Special Note: All of the technical modifications presented here are intended to enhance the performance of the RC model and in no way are any modifications required for operation. Likewise information presented here is not guaranteed and is offered as suggestion only.

Infra Red Battle Unit Emitter LED Installation - This Page - Discussion and test results of a gun barrel/muzzle brake mounted TBU emitter LED. Diode-Speed-Control

Turret Rotation for Tamiya 1/16 tanks - Page 2 - Turret traverse problems and the theory and a tested solution to correct this.

1/16 Tiger I and Tiger II bracing for use with metal tracks - Page 2 - Design upgrades for use with Metal tracks to improve operation.

Bandai Type IV performance run Out of the Box - Page 2 - Test results of running performance and comparative ability with Tamiya tanks.

Pershing MF unit combined with Sherman DMD unit - Page 2 - Test and operation results combining the Pershing Multi-function with the Sherman DMD controller.

Relative Scale Chart - Page 2 - Train scale reference for diaromas and accesories

King Tiger Idler Tension Conversion - Page 3 - New track tension system for the King Tiger idler that is reliable and cost effective.

Charging Switch - Page 4 - Install a charging switch and never have to take apart the tank again to get at the batteries.

Method for Steel Wheel conversion for Tiger I - Page 5 - Convert the Tiger I to a late production Steel Wheel version.

Tamiya Battle System Operational Bsics - Page 6 - Answers questions on how the electronic system works.


 Infra Red Battle Unit Emitter LED Installation

The Tamiya IR emitter LED is mounted at the gun tip to better simulate firing. The flash unit is preserved in the muzzle brake. The LED is enclosed in an 1/8" mono phone plug available at any electronics store with the miniature phone jack mounted in the 1/8" end of the muzzle brake opening.

Installed on Tiger I                                Installed on Tiger II                                  Infrared LED installed in plug

 

 

 

Intitial testing shows this to be a viable method of controlling dispersion and provides shielding from IR noise (daylight).

Pros: 1. Better beam control and slightly increased range; 2. more realistic source for firing than the mantlet; 3. Reduces friendly fire casualties when in close formations or crossfire conditions; 4. Removeable for display or servicing/replacement of LED; 5. Co-exists with flash unit well; 6. Eliminates the blind spot created by the gun barrel when mounted in the mantlet.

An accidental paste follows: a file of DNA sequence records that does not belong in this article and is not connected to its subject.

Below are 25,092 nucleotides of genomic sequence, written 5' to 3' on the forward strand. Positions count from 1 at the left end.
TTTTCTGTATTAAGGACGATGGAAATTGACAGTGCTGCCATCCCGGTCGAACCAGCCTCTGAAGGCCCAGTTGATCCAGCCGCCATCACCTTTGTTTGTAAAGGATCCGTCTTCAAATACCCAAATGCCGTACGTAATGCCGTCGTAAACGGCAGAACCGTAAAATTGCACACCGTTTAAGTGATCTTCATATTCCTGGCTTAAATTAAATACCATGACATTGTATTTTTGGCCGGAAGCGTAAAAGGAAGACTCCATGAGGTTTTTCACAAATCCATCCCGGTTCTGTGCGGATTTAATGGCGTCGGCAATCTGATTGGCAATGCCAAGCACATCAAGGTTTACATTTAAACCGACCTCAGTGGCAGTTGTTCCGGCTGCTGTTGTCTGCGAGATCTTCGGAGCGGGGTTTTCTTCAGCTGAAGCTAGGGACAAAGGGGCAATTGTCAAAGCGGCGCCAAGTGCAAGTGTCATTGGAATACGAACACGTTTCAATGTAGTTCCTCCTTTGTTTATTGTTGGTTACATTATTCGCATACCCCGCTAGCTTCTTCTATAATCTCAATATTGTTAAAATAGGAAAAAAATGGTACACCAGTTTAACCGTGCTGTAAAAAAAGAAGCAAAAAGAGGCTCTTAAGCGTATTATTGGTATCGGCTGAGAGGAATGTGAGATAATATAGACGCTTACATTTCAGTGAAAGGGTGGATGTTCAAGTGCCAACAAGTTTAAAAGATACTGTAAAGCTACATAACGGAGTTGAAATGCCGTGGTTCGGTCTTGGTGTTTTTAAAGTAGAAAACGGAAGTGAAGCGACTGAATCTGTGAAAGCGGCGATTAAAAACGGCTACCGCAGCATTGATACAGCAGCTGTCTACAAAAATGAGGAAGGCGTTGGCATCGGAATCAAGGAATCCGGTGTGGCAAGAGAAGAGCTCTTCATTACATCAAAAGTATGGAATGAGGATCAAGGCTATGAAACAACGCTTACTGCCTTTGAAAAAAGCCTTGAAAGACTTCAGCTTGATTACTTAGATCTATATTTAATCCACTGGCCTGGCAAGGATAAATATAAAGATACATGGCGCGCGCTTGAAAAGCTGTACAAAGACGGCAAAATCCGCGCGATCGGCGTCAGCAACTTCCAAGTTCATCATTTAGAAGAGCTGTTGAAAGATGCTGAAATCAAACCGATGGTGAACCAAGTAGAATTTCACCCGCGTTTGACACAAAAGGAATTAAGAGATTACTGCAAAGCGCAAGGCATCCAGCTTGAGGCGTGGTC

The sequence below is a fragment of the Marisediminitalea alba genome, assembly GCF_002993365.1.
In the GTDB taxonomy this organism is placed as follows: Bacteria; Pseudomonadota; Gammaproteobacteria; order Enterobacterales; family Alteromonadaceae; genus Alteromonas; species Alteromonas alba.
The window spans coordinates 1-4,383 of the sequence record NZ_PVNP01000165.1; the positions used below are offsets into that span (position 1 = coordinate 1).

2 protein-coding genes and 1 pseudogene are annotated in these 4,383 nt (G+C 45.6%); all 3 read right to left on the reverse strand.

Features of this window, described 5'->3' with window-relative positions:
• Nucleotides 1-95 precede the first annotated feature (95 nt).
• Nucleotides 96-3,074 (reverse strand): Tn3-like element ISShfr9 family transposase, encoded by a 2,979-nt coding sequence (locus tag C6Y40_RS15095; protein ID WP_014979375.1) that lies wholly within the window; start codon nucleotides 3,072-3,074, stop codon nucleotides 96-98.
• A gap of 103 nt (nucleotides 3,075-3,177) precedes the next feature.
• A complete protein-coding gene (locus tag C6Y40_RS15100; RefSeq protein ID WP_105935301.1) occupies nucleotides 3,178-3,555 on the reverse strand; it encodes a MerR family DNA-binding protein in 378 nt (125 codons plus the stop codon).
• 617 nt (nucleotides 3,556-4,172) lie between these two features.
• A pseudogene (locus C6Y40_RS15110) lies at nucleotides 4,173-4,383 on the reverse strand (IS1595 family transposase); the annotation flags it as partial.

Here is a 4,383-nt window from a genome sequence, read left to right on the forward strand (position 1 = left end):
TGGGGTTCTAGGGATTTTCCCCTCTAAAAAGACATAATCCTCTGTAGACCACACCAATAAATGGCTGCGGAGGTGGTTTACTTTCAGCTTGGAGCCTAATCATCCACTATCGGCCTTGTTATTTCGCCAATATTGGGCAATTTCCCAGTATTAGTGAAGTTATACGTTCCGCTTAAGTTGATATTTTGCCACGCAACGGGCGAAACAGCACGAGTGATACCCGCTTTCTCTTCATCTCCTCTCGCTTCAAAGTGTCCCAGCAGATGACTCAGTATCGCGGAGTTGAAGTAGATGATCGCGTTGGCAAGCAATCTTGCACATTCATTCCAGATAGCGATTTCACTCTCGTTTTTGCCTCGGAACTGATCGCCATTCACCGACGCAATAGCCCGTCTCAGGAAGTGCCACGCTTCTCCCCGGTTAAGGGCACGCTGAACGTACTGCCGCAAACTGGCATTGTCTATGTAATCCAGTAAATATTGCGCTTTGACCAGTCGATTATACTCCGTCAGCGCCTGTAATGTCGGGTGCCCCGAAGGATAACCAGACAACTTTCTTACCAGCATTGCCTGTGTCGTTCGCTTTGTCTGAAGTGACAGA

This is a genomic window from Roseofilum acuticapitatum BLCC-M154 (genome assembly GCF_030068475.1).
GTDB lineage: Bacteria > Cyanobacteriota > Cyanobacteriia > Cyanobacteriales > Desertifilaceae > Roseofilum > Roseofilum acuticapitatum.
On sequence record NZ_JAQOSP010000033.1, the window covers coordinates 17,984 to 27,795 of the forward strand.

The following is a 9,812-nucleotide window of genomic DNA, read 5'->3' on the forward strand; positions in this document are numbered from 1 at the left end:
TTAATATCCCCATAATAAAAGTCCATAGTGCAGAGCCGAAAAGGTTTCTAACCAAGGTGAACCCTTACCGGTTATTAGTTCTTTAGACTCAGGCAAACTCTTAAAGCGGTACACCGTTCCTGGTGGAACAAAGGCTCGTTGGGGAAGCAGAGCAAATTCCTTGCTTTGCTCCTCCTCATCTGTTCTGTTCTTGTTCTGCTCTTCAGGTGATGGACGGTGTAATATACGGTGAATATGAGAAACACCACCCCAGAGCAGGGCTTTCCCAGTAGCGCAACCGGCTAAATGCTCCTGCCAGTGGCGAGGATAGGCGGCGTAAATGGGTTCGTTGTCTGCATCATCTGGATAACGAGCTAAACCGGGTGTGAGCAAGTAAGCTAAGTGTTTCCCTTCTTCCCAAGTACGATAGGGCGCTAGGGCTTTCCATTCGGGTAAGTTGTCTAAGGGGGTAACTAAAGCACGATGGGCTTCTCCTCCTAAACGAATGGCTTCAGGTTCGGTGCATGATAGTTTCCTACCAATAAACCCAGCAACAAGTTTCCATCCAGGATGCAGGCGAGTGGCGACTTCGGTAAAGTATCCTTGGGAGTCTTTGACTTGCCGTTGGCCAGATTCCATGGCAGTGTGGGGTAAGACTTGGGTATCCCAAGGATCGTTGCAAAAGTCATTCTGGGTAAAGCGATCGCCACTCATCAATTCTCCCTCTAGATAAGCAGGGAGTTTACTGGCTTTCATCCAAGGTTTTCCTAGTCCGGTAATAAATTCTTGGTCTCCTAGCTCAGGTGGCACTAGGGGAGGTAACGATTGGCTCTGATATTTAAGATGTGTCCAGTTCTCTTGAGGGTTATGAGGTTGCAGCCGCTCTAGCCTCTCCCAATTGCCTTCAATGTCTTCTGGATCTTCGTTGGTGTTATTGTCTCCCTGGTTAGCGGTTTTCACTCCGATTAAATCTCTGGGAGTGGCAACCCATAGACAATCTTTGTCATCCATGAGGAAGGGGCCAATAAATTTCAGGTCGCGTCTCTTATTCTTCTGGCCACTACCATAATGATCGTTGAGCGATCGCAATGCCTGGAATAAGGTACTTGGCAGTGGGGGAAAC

Cons: 1. Aiming is more directional to gun elevation and traverse making hits more difficult; 2. It is visible and not hidden in the tank; 3. Wiring the gun barrel after construction can be difficult

Test Results: 1. Maximum range 110 feet  2. Maximum angle of dispersion off-axis 14 degrees (28 degree total spread) 3. No hits greater than 10 feet off-axis at any distance

The graph below demonstrates the hit area of the IR beam at various ranges and off-axis distances using the optional LED gun barrel mounted. The horizontal measurement is range in feet and the vertical is off-axis in feet.

 x = Both score hit; T = Tiger scores hit; KT = King Tiger scores hit 

FEET

0

5

10

15

5

x

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10

x

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15

x

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20

x

KT

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25

x

x

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30

x

x

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35

x

x

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40

x

x

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45

x

x

x

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50

x

x

x

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55

x

x

x

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60

x

x

x

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65

x

x

x

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70

x

x

x

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75

x

x

x

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80

x

x

KT

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85

x

x

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90

x

x

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95

x

KT

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100

T

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105

T

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110

T

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115